friendly. The Kushites were skilled iron workers; and their armies gained strength from their horsed cavalry and their taming and use of the elephant. Meroe was a splendid city, with a magnificent palace and a beautifully decorated Temple of the

About 200 years after the destruction of Meroe the Nubian descendants of the Kushites were converted to Christianity by missionary monks from Egypt (where at that time Christianity was widespread). There then existed for many centuries
Christian kingdoms in Nubia, where the people appear to have led a comfortable life.
Good farmers and craftsmen, they were also greatly interested in learning. They developed a modified form of Greek writing suitable for their own language, and built
schools and libraries. After the Moslem conquest of Egypt in the 7th century (see chapter 4) the Nubian Christians continued on friendly terms with Egypt until about 1250, when their kingdoms were invaded by Moslem Arabs and African neighbours who had been
converted to Islam. By the 14th century this Nubian Christian civilization had faded out.

This short history has been compiled from the study of a number of works, including the Encyclopedia Britannica, the Encyclopedia Americana, Every-man’s Encyclopedia, W.L.Langer’s “Encyclopedia of World History”, other reference books such as Whitaker’s Almanack and The Statesman’s Year Book, “The Last Two Million Years” published by the Readers’ Digest, and “Discovering Africa’s Past” by Basil Davidson.

New episodes of Love on the 25th by Unen Ameji and
All Fun and Games by Tomi Adesina

The Races of Africa

The two main races inhabiting Africa in early times were the Berbers of the Mediterranean coastlands and the Negroes of equatorial Africa. The Berbers (and the ancient Egyptians) were of Hamitic stock – racially Caucasian, with “European” facial
characteristics. The Negroes included the small-statured Pygmies. The pygmies, and a third race – the rather yellow skinned Bushmen – may have been widely spread over central and southern Africa until they were driven from the most fruitful lands by the Negroes.

The descendants of the Pygmies now inhabit the forests of central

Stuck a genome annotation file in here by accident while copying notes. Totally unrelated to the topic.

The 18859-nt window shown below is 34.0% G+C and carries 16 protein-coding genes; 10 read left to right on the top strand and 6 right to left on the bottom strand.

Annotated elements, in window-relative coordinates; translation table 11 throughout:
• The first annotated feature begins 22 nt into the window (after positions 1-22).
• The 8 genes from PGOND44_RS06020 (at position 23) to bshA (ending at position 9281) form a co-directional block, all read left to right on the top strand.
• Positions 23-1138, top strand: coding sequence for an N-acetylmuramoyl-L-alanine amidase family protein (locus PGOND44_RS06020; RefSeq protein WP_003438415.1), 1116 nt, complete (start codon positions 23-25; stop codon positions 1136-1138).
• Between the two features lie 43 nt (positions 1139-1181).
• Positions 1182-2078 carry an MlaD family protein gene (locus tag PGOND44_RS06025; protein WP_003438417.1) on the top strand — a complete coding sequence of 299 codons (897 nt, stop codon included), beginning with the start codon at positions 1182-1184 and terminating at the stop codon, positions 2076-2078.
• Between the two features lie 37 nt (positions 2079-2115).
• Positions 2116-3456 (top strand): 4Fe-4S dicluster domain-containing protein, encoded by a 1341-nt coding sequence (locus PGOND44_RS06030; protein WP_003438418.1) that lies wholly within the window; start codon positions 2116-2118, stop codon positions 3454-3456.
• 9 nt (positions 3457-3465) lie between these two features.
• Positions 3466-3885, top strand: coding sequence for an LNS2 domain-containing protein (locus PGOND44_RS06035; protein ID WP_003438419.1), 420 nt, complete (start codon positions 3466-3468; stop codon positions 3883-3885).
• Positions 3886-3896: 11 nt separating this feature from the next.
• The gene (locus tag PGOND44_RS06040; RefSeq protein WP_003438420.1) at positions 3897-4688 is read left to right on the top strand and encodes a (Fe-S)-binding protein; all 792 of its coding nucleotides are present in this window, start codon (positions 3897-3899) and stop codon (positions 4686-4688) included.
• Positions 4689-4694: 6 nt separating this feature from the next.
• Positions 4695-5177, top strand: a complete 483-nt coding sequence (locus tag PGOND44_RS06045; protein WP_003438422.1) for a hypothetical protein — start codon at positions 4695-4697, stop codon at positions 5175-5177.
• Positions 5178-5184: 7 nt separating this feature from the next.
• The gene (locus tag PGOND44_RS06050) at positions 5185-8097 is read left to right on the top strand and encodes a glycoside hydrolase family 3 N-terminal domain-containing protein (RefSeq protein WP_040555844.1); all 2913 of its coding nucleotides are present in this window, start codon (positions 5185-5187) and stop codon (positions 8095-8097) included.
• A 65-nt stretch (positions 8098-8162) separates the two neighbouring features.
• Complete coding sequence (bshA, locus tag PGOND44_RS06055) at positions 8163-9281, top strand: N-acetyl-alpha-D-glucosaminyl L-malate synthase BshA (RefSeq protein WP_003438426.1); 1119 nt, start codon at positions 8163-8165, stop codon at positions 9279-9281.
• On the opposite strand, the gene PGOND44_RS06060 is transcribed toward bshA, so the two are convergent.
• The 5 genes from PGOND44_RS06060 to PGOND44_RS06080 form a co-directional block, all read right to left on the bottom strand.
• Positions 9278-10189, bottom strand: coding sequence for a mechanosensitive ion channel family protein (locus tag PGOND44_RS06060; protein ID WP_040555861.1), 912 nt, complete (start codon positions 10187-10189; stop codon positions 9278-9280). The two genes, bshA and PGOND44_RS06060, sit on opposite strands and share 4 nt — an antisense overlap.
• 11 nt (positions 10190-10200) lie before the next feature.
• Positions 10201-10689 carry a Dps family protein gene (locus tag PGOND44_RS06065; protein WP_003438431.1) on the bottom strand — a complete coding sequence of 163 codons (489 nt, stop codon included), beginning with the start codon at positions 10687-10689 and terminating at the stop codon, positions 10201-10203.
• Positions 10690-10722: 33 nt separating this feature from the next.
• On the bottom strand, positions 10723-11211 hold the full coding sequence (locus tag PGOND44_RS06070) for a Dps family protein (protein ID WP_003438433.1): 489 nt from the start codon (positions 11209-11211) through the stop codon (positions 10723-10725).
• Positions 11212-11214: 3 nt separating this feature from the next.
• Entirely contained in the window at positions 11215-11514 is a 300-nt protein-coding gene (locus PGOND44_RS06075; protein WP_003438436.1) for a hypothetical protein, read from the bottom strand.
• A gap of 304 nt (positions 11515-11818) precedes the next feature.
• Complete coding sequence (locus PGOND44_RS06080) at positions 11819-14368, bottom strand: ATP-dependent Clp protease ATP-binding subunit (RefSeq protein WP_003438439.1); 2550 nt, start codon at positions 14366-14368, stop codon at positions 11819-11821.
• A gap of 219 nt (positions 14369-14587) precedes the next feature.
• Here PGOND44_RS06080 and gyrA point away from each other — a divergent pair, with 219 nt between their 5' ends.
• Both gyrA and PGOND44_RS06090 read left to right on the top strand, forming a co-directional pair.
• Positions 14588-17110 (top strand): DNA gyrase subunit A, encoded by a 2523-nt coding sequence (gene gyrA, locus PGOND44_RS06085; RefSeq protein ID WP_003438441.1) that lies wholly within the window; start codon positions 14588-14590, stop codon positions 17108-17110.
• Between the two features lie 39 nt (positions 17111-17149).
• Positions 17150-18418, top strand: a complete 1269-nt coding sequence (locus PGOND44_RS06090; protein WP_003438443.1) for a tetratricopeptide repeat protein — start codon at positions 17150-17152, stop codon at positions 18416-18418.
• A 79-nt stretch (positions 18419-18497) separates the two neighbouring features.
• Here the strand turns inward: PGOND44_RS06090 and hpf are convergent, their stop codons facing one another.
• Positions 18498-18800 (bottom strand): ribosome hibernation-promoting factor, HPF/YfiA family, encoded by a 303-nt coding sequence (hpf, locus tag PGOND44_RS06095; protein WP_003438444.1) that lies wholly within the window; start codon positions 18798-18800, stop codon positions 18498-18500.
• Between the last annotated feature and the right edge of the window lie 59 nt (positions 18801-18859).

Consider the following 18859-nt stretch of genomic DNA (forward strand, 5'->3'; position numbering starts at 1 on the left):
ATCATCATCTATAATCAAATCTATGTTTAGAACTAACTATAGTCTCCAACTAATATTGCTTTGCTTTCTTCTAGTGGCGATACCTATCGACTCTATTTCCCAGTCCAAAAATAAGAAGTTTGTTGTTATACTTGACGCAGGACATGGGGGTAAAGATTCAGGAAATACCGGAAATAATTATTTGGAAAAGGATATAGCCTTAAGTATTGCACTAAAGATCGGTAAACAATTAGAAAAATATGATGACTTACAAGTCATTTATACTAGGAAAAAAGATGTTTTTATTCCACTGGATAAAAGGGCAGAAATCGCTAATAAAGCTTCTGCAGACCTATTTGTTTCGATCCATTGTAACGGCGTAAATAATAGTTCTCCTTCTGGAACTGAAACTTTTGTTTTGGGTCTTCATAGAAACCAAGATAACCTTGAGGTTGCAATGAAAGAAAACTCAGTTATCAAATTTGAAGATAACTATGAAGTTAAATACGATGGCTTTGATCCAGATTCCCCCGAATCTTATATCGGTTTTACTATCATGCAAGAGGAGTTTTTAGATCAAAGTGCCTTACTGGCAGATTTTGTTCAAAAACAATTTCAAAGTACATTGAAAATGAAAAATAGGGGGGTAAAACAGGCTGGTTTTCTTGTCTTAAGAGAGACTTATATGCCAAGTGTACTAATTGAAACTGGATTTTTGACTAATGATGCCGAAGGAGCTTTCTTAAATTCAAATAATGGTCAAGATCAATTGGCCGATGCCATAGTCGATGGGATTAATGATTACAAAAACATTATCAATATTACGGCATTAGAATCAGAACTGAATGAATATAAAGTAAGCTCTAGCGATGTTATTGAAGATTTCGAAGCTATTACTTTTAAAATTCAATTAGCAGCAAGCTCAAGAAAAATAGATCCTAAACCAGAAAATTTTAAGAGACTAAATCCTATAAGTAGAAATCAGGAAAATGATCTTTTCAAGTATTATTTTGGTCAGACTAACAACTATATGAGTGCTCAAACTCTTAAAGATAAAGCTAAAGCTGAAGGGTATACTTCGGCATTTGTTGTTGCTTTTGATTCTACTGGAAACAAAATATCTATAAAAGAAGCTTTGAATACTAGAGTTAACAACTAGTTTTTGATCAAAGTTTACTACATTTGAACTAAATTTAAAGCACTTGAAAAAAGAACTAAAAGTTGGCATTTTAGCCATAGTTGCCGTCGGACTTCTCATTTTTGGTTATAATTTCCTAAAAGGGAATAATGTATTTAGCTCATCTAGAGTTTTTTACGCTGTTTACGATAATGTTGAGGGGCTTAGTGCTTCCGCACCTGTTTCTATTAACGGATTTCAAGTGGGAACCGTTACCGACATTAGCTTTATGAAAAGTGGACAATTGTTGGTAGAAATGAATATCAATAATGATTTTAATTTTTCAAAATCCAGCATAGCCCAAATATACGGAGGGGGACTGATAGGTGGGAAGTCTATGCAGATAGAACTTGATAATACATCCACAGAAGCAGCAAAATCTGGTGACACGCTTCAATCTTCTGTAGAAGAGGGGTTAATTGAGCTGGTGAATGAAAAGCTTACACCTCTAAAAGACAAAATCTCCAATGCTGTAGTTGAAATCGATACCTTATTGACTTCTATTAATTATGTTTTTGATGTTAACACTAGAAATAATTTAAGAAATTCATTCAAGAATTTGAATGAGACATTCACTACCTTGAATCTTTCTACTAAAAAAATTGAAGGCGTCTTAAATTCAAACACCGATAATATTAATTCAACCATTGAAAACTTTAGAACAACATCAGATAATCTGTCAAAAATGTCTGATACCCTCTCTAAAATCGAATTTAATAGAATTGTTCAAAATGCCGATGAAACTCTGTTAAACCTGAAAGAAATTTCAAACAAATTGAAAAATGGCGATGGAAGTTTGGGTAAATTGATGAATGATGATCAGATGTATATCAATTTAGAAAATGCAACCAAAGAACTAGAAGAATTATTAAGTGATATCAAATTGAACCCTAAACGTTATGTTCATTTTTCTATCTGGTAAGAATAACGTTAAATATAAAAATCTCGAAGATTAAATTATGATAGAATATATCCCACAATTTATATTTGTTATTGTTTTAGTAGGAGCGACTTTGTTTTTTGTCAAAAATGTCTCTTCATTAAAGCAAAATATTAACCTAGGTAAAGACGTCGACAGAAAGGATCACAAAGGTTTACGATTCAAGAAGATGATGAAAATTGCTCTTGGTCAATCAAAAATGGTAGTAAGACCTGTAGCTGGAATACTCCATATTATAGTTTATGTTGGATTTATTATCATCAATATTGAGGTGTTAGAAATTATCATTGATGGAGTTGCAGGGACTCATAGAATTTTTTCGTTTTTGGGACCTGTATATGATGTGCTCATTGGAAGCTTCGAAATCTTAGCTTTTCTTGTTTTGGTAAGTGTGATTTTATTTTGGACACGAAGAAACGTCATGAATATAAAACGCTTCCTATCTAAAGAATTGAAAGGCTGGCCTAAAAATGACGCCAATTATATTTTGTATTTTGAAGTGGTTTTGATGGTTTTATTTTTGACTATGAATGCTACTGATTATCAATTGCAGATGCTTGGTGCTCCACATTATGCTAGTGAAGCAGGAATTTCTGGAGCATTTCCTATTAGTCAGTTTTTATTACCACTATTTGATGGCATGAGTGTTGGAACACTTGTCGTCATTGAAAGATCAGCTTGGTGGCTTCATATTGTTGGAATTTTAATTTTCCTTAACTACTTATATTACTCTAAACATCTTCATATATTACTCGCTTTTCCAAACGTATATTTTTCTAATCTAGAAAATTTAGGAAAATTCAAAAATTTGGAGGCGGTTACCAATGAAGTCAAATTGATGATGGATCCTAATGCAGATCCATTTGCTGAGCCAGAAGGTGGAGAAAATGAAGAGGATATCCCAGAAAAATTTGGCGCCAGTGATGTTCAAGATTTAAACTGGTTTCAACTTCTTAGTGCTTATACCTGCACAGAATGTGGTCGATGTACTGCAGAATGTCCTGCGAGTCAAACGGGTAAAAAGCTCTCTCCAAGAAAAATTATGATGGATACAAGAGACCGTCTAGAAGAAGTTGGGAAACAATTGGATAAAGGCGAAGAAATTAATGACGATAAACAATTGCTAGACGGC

Africa. Only small numbers of Bushmen now survive, mainly in the Kalahari desert in the south.

Between the northern coastlands and equatorial Africa is the Sahara desert. Until the end of the last Ice Age (about 8000 B.C.) the Sahara was a fertile grassland. It then started to dry up, much of it remaining habitable until about 2000 B.C. The early
inhabitants of the Sahara were probably a mixture of Berbers and Negroes.

Recently discovered rock paintings show that cattle keeping was a major occupation in what appears to have been a peaceful life. The paintings also show that music and dancing were important to these ancient Africans – as they are to the modern Negroes.
Between about 4000 and 2000 B.C, as the desert spread, the peoples of the Sahara gradually emigrated to the north, east and south though some remained, learning to live with little water: their descendants are the Berber Tuareg of the desert today
(whose men wear veils).

Those who went South settled in the western and central Sudan. (The term Sudan relates to the wide strip of grassland stretching across Africa, south of the Sahara and Egypt. The western Sudan is separated from the coast to the south by a belt of dense forest.) In the Sudan the newcomers mixed with other Negro tribes to form the Bantu-speaking peoples, who gradually spread into central, eastern and southern Africa.

In the eastern Sudan, south of Egypt, another civilisation arose, starting about 1000 B.C. – that of the Kushites, probably a mixture of Hamitic and Negro stock. Further east is Ethiopia. The Ethiopians were probably of Hamitic origin, mixed later with
Arabs from Arabia.

Historical times, that is when history is known with reasonable accuracy and some detail, started on widely different dates in the different regions of Africa, very
roughly as follows:-
Egypt – about 3000 B.C.
Nush – about 1000 B.C.
Berber North Africa – about 1000 B.C.
Ethiopia – about A.D. 0
Western and Central Sudan – about A.D. 300.
East Africa – about A.D. 700.
The Forest lands south of the Western Sudan – about A.D. 1000

Till next week!

A Short Story of Africa: A compilation from the study of a number of works, including the Encyclopedia Britannica, the Encyclopedia Americana, Every-man’s Encyclopedia, W.L.Langer’s “Encyclopedia of World History”, other reference books such as Whitaker’s Almanack and The Statesman’s Year Book, “The Last Two Million Years” published by the Readers’ Digest, and “Discovering Africa’s Past” by Basil Davidson.